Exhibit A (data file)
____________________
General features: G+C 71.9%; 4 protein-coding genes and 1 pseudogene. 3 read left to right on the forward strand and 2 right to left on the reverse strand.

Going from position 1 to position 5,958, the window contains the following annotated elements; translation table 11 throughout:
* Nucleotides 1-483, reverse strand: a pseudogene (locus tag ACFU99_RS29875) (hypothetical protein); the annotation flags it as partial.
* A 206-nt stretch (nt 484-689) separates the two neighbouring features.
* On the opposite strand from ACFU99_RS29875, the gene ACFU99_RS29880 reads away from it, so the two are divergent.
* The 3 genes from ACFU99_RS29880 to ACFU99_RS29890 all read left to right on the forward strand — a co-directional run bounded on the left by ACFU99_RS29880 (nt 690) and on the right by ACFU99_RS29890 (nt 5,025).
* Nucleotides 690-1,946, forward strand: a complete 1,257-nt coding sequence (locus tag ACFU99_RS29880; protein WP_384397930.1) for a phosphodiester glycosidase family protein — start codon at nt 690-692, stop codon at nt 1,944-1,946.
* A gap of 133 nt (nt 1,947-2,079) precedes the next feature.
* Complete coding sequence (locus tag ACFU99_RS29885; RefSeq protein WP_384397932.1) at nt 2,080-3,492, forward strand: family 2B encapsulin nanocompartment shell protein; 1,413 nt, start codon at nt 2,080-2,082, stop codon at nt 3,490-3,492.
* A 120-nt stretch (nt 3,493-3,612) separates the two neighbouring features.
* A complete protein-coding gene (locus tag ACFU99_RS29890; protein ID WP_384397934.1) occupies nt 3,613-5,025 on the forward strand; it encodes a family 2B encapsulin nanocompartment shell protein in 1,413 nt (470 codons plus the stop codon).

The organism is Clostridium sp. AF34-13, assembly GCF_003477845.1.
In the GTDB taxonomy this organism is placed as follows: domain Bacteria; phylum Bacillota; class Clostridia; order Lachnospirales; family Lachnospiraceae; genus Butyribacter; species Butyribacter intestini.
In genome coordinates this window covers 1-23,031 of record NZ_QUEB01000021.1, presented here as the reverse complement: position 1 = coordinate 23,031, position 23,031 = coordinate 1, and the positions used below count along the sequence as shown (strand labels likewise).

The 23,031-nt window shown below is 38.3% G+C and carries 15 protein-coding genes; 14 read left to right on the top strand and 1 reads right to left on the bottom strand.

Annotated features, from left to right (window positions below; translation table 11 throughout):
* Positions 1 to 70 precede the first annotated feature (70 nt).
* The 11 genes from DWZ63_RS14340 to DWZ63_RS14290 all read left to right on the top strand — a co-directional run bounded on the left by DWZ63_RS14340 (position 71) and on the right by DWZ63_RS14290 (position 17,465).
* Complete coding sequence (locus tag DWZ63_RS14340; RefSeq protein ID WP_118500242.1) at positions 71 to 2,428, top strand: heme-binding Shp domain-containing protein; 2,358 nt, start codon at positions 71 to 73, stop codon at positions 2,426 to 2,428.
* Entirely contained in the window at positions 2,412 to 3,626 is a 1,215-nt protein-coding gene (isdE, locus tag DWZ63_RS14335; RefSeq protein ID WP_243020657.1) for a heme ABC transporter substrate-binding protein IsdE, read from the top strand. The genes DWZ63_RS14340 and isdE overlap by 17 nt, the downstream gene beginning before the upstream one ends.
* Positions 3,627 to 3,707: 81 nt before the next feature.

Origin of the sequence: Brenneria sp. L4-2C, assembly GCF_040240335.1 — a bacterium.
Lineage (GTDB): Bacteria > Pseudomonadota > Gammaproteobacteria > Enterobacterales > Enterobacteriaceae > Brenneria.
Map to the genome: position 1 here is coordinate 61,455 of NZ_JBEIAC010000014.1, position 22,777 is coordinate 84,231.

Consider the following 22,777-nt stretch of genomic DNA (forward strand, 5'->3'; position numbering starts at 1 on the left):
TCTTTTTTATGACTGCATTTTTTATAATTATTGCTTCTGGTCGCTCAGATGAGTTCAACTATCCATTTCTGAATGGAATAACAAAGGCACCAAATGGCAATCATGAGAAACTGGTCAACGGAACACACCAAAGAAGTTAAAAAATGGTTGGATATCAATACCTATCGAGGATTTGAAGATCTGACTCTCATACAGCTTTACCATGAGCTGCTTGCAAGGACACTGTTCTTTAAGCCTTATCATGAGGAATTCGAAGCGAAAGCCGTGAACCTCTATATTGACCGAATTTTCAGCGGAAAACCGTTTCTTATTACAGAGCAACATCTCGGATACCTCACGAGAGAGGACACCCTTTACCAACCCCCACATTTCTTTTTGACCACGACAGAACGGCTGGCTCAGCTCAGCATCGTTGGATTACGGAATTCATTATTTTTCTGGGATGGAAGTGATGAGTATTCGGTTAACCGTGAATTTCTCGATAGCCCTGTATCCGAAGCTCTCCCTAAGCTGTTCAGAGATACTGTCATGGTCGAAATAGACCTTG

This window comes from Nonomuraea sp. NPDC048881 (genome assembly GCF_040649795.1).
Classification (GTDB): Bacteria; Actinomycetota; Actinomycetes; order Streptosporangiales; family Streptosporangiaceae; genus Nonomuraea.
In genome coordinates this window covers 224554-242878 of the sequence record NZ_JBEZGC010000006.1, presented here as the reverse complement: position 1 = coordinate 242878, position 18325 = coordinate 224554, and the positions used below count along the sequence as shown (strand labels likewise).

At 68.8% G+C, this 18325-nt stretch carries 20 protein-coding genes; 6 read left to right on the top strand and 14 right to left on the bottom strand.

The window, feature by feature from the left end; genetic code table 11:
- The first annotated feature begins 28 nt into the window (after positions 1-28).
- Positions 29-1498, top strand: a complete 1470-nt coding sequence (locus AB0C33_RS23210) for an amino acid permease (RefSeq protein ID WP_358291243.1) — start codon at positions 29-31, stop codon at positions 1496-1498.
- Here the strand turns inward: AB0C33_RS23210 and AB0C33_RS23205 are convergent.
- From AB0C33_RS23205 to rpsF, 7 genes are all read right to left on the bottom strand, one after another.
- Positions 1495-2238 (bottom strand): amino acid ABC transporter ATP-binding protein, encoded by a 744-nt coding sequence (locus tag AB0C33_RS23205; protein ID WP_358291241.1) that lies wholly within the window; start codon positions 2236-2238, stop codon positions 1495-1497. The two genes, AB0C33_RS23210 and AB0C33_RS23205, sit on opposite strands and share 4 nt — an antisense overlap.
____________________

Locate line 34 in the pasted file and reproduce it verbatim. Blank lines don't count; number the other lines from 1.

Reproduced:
- Here the strand turns inward: AB0C33_RS23210 and AB0C33_RS23205 are convergent.